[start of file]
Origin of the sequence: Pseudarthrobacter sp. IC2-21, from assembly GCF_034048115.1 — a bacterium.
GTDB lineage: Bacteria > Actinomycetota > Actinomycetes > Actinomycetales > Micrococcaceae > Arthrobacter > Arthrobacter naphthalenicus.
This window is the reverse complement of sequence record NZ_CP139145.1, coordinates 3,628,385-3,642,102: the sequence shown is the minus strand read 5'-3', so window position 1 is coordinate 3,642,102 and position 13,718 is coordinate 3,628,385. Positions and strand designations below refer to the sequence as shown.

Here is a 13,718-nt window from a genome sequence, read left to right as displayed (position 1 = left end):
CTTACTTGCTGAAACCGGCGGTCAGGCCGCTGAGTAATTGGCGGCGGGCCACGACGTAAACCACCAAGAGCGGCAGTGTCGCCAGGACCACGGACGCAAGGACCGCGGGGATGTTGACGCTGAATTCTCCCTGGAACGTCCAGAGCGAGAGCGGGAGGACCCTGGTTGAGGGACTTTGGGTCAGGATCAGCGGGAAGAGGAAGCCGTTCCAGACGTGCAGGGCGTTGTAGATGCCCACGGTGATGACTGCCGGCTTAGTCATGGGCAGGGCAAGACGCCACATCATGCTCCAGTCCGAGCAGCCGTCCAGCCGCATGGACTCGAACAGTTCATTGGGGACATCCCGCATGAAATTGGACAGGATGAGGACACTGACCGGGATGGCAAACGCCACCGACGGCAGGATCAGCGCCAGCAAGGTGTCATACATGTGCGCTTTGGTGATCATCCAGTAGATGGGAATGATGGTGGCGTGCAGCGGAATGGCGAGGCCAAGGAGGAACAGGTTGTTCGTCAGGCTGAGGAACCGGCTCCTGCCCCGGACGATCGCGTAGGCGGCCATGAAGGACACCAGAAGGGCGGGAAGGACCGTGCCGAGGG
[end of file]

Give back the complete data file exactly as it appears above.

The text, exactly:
Origin of the sequence: Pseudarthrobacter sp. IC2-21, from assembly GCF_034048115.1 — a bacterium.
GTDB lineage: Bacteria > Actinomycetota > Actinomycetes > Actinomycetales > Micrococcaceae > Arthrobacter > Arthrobacter naphthalenicus.
This window is the reverse complement of sequence record NZ_CP139145.1, coordinates 3,628,385-3,642,102: the sequence shown is the minus strand read 5'-3', so window position 1 is coordinate 3,642,102 and position 13,718 is coordinate 3,628,385. Positions and strand designations below refer to the sequence as shown.

Here is a 13,718-nt window from a genome sequence, read left to right as displayed (position 1 = left end):
CTTACTTGCTGAAACCGGCGGTCAGGCCGCTGAGTAATTGGCGGCGGGCCACGACGTAAACCACCAAGAGCGGCAGTGTCGCCAGGACCACGGACGCAAGGACCGCGGGGATGTTGACGCTGAATTCTCCCTGGAACGTCCAGAGCGAGAGCGGGAGGACCCTGGTTGAGGGACTTTGGGTCAGGATCAGCGGGAAGAGGAAGCCGTTCCAGACGTGCAGGGCGTTGTAGATGCCCACGGTGATGACTGCCGGCTTAGTCATGGGCAGGGCAAGACGCCACATCATGCTCCAGTCCGAGCAGCCGTCCAGCCGCATGGACTCGAACAGTTCATTGGGGACATCCCGCATGAAATTGGACAGGATGAGGACACTGACCGGGATGGCAAACGCCACCGACGGCAGGATCAGCGCCAGCAAGGTGTCATACATGTGCGCTTTGGTGATCATCCAGTAGATGGGAATGATGGTGGCGTGCAGCGGAATGGCGAGGCCAAGGAGGAACAGGTTGTTCGTCAGGCTGAGGAACCGGCTCCTGCCCCGGACGATCGCGTAGGCGGCCATGAAGGACACCAGAAGGGCGGGAAGGACCGTGCCGAGGG